From the time when the German army began to march across our country to the invasion of Louvain, which occupied several days, there were frequent engagements, in which the Germans lost several thousands of men.
On Wednesday, August 19th, the morning papers reported that our situation was excellent, that the capital and the middle of the country had nothing to fear, and that the enemy seemed to be on the defensive. This news was most misleading, as I had reliable information that the enemy had advanced as far as Tirlemont, that is to say nine miles from Louvain. Indeed, at the very time when I was reading the paper I could hear the guns for the first time since the beginning of hostilities. This attitude of the press was quite inexcusable and blameworthy, for I think that the collapse produced by the hideous reality, which suddenly confronted us in all its horror, was far worse than any panic which the announcement of bad news could have produced.
That same day, about 2.30 p.m., two shots, fired at an interval of a few seconds, echoing above my house from the direction of the canal, announced that the enemy was about to make his entry into the town. Immediately the streets of Louvain were deserted, shutters were closed, blinds drawn down, and the advance guard of the enemy’s army appeared. With bitterness in my soul, I saw pass my house on their way towards the canal, twenty Uhlans with fixed bayonets, led by an officer on horseback. The advance guard was thus scattered about in all the chief arteries of Louvain.
About five five o’clock, I decided to go and see what was going on in the Square and in the street where the railway station was. I had barely reached the Station Road, when I saw coming from the Station Square the beginning (or head) of that formidable German army which was to pass through my beloved country, sowing in its march Death, Ruin, and the most frightful horrors of war. I saw pass in about an hour thousands of Germans, headed by bands of music; some of them were singing, some were whistling, others were still doing their “goose step.”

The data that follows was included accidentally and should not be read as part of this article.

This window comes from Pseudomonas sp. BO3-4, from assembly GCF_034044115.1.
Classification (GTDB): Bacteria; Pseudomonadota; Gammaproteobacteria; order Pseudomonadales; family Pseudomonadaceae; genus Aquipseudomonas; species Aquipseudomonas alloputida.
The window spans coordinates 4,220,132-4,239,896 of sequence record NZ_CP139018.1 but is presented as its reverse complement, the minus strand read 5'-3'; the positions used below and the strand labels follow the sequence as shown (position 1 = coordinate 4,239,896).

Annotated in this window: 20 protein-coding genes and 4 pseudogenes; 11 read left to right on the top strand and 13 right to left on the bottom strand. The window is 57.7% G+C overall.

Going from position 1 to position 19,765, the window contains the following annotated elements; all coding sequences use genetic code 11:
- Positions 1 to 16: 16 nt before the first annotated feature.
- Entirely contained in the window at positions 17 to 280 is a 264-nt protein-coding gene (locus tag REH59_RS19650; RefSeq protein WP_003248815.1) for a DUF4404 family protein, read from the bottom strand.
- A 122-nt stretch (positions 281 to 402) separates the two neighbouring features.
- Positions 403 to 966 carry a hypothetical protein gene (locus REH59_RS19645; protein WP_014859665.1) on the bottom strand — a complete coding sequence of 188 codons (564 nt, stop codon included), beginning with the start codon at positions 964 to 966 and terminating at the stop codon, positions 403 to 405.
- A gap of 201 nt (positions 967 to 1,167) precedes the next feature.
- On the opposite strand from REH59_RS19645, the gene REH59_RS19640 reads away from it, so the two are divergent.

What I suffered in seeing these hordes passing as conquerors through our beautiful town is indescribable. Oh! I could never have believed how powerful at such times is the love of a Belgian for his country.
The march past of the troops went on for a fortnight, day and night, not only by the Rue de la Station, but by the Rue de Tirlemont, du Canal and du Boulevard, from the Tirlemont gate as far as the gate of Tervueren.
The Belgian General Staff, which had been at Louvain since the beginning of hostilities, had now left the town to go to Antwerp. A large number of Louvainists had taken flight at the arrival of the Germans.
II. MY LIFE AT LOUVAIN UNDER GERMAN RULE.
The 20th, 21st, and 22nd of August passed without incident. No work was possible for me, as no Government Offices were open. My principal occupation was to go and watch, sometimes alone, sometimes with my wife and children, the passing of those barbarous hordes, who, before their arrival at Louvain, had distinguished themselves by their cruelties at Aerschot, Rillaer, Haelen, etc. The idea of leaving our beloved home, where we had lived for more than twenty years, and which was so endeared to us, had not yet entered our minds – our only feeling was the ardent wish to get rid of the Germans. Each day we cherished the hope of seeing the Allies at Louvain, and of their turning the Germans out. Unhappily that hope was only an illusion.